Sunday, 24 June 2012

White Coppice – Sunday 24th June

Another shocking weather day.  A short walk from White Coppice before rain sent us scurrying back to the car.  Dean Black Brook was in spate and quite impressive with a couple of dippers spotted as a bonus.

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Foxgloves at Dean Black Brook

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Part of the mechanism to control the water flow

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Dipper

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The water has carved out a number of drops and today they were seen at their best – well until the rain started and then it was a quick retreat back to the car.

Rain cleared enough later to get out for a run through Borsdane Wood.

Borsdane Wood to Haigh Hall - Saturday 23rd June

 

After a night of torrential rain the moors were abandoned for a local run through Borsdane Wood with the Brook in spate yet again.

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Borsdane Brook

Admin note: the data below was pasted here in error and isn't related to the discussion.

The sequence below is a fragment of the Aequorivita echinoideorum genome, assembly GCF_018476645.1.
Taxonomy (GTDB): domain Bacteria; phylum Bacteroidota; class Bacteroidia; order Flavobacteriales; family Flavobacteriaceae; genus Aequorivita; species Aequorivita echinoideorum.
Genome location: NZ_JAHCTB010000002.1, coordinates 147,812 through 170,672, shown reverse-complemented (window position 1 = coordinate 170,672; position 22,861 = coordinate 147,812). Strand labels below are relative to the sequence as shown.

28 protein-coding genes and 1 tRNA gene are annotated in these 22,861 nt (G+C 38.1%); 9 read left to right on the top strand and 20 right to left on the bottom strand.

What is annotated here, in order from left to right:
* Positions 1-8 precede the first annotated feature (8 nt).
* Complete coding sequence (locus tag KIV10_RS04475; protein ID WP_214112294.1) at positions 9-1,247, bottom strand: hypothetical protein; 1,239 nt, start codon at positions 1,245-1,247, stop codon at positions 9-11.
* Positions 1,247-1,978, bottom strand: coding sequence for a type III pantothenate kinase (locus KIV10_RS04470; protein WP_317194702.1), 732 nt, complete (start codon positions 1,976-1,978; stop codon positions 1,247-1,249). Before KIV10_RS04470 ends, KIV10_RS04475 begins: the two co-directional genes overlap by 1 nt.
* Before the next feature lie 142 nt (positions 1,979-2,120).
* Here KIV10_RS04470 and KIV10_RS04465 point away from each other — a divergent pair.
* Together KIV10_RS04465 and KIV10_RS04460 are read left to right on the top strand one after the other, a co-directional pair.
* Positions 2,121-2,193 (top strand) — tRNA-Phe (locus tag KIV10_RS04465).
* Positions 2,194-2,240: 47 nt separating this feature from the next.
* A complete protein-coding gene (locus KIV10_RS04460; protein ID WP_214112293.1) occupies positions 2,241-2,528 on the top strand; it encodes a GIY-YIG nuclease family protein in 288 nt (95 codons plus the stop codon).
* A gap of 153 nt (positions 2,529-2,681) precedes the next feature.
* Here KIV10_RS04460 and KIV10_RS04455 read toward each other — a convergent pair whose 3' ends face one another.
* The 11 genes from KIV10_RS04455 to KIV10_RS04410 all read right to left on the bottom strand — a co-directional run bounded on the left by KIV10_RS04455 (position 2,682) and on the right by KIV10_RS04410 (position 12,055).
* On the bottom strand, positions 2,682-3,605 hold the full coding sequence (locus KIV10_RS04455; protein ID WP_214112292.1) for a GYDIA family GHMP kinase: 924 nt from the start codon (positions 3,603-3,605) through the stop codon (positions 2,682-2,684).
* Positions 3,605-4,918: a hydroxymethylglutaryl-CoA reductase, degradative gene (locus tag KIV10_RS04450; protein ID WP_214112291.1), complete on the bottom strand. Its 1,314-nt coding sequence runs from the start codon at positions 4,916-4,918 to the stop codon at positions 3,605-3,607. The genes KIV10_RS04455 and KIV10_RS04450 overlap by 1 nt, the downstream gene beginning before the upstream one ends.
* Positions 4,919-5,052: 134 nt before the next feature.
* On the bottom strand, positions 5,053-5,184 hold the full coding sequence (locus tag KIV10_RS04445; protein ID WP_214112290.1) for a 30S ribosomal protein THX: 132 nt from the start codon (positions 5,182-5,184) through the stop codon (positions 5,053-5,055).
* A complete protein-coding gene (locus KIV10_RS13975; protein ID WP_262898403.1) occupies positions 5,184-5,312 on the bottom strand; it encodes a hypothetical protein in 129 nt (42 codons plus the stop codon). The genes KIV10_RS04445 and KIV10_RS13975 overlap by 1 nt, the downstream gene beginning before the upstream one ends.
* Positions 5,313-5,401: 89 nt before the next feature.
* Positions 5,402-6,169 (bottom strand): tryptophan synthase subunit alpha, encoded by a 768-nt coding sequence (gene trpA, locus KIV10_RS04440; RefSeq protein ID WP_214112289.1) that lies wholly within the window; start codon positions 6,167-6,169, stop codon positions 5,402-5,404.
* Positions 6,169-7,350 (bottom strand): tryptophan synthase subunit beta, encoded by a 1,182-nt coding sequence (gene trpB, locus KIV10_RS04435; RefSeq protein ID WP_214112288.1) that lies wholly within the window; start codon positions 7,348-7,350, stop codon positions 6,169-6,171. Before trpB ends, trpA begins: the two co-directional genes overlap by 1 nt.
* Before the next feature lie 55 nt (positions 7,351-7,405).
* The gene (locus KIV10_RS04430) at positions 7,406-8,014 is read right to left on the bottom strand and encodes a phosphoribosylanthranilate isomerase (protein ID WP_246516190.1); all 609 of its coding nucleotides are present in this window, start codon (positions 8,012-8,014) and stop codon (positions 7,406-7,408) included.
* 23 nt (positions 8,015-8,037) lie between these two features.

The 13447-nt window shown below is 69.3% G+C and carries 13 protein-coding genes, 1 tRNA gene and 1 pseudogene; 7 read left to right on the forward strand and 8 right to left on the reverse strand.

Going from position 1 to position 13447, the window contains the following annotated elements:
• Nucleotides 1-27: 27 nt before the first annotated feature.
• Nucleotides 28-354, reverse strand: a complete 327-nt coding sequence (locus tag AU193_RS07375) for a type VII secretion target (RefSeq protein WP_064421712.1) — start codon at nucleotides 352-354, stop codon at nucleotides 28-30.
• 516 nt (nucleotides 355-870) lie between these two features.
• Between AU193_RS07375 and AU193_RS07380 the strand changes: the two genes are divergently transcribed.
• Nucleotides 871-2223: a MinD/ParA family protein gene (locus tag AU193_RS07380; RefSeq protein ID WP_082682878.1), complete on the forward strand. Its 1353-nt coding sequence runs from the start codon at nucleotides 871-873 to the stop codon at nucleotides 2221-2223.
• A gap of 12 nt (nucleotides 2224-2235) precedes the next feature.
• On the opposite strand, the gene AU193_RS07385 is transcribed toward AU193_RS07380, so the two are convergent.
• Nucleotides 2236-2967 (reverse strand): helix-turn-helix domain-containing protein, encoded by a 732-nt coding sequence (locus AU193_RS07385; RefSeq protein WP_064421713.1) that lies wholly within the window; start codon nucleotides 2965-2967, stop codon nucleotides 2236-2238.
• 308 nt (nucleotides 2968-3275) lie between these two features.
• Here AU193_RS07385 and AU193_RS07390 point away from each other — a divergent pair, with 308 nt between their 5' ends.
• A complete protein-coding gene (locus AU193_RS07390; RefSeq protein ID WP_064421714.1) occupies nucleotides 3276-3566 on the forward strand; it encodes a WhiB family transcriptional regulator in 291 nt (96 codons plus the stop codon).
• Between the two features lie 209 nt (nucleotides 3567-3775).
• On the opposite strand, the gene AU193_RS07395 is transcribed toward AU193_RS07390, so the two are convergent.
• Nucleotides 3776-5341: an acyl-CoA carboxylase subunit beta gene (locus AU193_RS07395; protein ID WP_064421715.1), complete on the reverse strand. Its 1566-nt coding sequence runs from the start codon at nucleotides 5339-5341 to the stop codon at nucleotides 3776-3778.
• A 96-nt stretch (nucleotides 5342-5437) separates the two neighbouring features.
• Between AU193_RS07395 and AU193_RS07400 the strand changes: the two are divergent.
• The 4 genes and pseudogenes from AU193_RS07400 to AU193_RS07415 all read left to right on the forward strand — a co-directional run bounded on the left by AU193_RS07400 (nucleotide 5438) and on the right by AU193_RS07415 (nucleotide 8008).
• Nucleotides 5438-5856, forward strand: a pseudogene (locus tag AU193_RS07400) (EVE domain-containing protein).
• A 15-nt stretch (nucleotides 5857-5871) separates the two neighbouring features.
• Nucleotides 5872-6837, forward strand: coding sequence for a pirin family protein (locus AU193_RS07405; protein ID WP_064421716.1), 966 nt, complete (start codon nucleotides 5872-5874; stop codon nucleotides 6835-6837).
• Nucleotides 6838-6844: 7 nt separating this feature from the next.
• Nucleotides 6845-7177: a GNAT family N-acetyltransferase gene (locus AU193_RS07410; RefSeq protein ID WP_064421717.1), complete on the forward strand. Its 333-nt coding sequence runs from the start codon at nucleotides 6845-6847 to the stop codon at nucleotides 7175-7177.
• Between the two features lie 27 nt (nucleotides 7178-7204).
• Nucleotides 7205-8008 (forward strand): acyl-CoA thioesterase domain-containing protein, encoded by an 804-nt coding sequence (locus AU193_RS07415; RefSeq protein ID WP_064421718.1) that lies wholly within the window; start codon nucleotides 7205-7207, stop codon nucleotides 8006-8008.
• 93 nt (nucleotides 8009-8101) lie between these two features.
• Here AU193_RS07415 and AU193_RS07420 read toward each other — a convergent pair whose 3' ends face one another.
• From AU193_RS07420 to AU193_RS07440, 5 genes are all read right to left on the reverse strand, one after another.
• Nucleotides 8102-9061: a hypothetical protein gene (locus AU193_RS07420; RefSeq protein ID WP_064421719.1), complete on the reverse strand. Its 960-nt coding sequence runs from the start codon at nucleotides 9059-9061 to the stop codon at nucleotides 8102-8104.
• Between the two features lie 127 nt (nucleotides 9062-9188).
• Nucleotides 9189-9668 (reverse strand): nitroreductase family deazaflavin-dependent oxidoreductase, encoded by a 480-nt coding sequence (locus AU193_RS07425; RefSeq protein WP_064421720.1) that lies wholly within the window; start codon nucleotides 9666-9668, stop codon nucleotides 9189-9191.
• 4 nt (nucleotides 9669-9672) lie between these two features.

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Just missed a shower

Out across the fields to head to the Golf Course

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Pennington Green – shame about the modern windows

The golf course was deserted apart from a pair of Oyster Catchers – which were too quick for my camera.

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Flooding on the golf course

Out to the Canal and the dredger which can be seen at different points on the canal was moored.

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The Skipton

Left the canal at the bridge leading up to Haigh Hall

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From there up to the Hall and up to the Balcarres Arms and home giving me just over seven miles.  Enough for this summer Saturday!  Passing the Hall preparations were well underway for a wedding later in the day.  I though this shot through the window looked quite interesting.

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Waiting for the guests

Wednesday, 20 June 2012

Rochdale Canal, Manchester City Centre

 

Turned into a quite a day!  After the seminar in Manchester there was time to wander along the Rochdale Canal right in the heart of the city in sunshine – I even got a ride through the locks on a barge!